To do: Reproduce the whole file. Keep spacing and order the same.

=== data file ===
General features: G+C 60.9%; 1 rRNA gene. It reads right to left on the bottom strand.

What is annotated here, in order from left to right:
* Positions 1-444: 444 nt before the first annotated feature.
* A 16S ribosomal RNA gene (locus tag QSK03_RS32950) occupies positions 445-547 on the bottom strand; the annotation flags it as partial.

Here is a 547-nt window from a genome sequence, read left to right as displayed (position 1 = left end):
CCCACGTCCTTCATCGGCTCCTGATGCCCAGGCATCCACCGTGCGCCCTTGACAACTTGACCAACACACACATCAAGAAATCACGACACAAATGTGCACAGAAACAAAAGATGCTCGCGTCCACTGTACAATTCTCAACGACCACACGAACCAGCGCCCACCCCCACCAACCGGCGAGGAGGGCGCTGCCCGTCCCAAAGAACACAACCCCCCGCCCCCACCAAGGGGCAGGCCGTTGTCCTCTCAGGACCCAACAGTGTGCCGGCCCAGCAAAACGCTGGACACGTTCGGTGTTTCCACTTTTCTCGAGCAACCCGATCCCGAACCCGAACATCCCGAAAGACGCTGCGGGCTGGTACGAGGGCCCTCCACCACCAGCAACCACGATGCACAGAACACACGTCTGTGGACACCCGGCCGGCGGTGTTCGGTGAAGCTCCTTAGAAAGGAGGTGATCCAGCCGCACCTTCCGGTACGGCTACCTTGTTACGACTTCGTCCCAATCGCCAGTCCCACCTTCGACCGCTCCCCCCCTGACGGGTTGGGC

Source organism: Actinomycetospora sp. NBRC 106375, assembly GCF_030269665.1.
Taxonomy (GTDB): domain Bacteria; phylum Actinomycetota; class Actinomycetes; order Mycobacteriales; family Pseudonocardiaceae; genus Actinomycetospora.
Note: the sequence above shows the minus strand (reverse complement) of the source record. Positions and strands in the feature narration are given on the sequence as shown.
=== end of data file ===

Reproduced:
General features: G+C 60.9%; 1 rRNA gene. It reads right to left on the bottom strand.

What is annotated here, in order from left to right:
* Positions 1-444: 444 nt before the first annotated feature.
* A 16S ribosomal RNA gene (locus tag QSK03_RS32950) occupies positions 445-547 on the bottom strand; the annotation flags it as partial.

Here is a 547-nt window from a genome sequence, read left to right as displayed (position 1 = left end):
CCCACGTCCTTCATCGGCTCCTGATGCCCAGGCATCCACCGTGCGCCCTTGACAACTTGACCAACACACACATCAAGAAATCACGACACAAATGTGCACAGAAACAAAAGATGCTCGCGTCCACTGTACAATTCTCAACGACCACACGAACCAGCGCCCACCCCCACCAACCGGCGAGGAGGGCGCTGCCCGTCCCAAAGAACACAACCCCCCGCCCCCACCAAGGGGCAGGCCGTTGTCCTCTCAGGACCCAACAGTGTGCCGGCCCAGCAAAACGCTGGACACGTTCGGTGTTTCCACTTTTCTCGAGCAACCCGATCCCGAACCCGAACATCCCGAAAGACGCTGCGGGCTGGTACGAGGGCCCTCCACCACCAGCAACCACGATGCACAGAACACACGTCTGTGGACACCCGGCCGGCGGTGTTCGGTGAAGCTCCTTAGAAAGGAGGTGATCCAGCCGCACCTTCCGGTACGGCTACCTTGTTACGACTTCGTCCCAATCGCCAGTCCCACCTTCGACCGCTCCCCCCCTGACGGGTTGGGC

Source organism: Actinomycetospora sp. NBRC 106375, assembly GCF_030269665.1.
Taxonomy (GTDB): domain Bacteria; phylum Actinomycetota; class Actinomycetes; order Mycobacteriales; family Pseudonocardiaceae; genus Actinomycetospora.
Note: the sequence above shows the minus strand (reverse complement) of the source record. Positions and strands in the feature narration are given on the sequence as shown.